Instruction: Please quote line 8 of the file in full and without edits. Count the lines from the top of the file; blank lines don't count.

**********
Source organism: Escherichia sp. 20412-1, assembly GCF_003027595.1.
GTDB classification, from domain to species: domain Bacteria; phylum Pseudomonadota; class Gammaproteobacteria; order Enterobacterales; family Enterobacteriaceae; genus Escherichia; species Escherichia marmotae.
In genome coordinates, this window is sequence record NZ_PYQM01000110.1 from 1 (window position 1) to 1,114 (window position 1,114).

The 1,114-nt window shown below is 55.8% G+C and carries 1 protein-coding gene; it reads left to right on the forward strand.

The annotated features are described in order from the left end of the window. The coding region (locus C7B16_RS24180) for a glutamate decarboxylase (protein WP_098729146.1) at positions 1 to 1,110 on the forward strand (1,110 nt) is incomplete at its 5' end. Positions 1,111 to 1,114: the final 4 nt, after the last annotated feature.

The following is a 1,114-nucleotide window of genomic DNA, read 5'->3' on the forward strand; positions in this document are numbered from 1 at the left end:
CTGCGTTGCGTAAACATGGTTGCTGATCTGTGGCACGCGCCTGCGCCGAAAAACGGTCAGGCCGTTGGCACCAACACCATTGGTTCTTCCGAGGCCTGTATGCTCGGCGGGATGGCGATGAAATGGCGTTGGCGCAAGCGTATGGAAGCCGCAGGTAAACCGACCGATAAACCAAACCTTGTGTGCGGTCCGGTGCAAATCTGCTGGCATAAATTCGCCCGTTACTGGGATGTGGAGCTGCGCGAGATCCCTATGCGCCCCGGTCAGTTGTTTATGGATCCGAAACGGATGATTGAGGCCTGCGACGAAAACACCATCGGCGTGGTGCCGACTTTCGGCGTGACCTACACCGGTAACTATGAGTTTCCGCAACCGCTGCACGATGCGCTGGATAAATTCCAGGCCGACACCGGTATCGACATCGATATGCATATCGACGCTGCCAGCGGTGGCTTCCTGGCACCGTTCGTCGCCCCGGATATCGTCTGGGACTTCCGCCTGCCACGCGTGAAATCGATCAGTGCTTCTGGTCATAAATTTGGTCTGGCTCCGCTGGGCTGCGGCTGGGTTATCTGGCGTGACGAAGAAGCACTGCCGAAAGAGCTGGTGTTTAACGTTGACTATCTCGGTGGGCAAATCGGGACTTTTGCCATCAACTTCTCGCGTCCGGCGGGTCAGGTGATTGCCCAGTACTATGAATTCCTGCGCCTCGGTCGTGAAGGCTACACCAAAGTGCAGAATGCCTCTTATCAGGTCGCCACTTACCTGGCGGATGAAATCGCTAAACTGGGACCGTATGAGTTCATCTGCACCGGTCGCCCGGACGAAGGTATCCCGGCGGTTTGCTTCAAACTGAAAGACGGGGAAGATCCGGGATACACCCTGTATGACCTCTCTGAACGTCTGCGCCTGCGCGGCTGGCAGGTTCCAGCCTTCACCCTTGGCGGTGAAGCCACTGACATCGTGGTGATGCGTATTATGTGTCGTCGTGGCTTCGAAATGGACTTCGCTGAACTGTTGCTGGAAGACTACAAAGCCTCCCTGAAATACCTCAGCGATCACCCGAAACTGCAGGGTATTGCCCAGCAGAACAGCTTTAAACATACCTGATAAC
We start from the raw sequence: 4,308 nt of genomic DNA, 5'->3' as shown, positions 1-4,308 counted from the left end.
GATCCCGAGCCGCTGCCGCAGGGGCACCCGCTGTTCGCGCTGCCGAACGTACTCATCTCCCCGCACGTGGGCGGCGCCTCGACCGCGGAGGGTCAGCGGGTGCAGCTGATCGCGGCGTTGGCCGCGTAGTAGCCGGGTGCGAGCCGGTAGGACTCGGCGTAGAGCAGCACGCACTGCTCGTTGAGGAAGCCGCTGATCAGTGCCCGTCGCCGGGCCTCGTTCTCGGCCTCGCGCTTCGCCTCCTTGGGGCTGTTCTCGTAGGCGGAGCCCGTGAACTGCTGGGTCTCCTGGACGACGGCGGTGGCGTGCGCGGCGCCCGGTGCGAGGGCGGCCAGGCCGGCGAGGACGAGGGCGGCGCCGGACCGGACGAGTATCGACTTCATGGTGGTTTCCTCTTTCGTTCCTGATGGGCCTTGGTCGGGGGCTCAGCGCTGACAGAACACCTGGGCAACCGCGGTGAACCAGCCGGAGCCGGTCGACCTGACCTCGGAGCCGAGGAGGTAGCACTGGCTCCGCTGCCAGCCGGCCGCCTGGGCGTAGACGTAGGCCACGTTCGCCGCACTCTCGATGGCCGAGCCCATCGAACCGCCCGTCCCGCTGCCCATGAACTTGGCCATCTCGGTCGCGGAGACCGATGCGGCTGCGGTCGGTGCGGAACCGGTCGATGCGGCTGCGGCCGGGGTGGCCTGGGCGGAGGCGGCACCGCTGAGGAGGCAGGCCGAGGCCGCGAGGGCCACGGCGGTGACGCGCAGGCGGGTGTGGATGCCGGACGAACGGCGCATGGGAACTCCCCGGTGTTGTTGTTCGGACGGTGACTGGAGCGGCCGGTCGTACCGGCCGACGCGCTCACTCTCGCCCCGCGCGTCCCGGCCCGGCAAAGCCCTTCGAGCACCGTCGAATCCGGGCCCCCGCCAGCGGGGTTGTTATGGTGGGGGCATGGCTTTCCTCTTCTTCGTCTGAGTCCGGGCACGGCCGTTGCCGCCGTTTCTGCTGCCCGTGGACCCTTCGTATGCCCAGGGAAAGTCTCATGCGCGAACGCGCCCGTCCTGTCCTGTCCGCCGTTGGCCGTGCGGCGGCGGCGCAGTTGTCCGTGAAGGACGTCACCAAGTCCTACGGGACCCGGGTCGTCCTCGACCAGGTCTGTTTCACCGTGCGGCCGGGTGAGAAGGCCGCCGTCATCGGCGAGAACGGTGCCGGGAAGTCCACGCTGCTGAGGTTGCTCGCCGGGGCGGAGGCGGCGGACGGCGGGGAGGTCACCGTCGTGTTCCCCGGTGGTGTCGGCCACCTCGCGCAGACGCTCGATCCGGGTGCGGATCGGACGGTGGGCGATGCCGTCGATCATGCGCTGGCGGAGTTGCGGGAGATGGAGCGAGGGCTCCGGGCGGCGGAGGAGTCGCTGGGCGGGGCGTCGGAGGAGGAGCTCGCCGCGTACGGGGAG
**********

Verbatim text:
We start from the raw sequence: 4,308 nt of genomic DNA, 5'->3' as shown, positions 1-4,308 counted from the left end.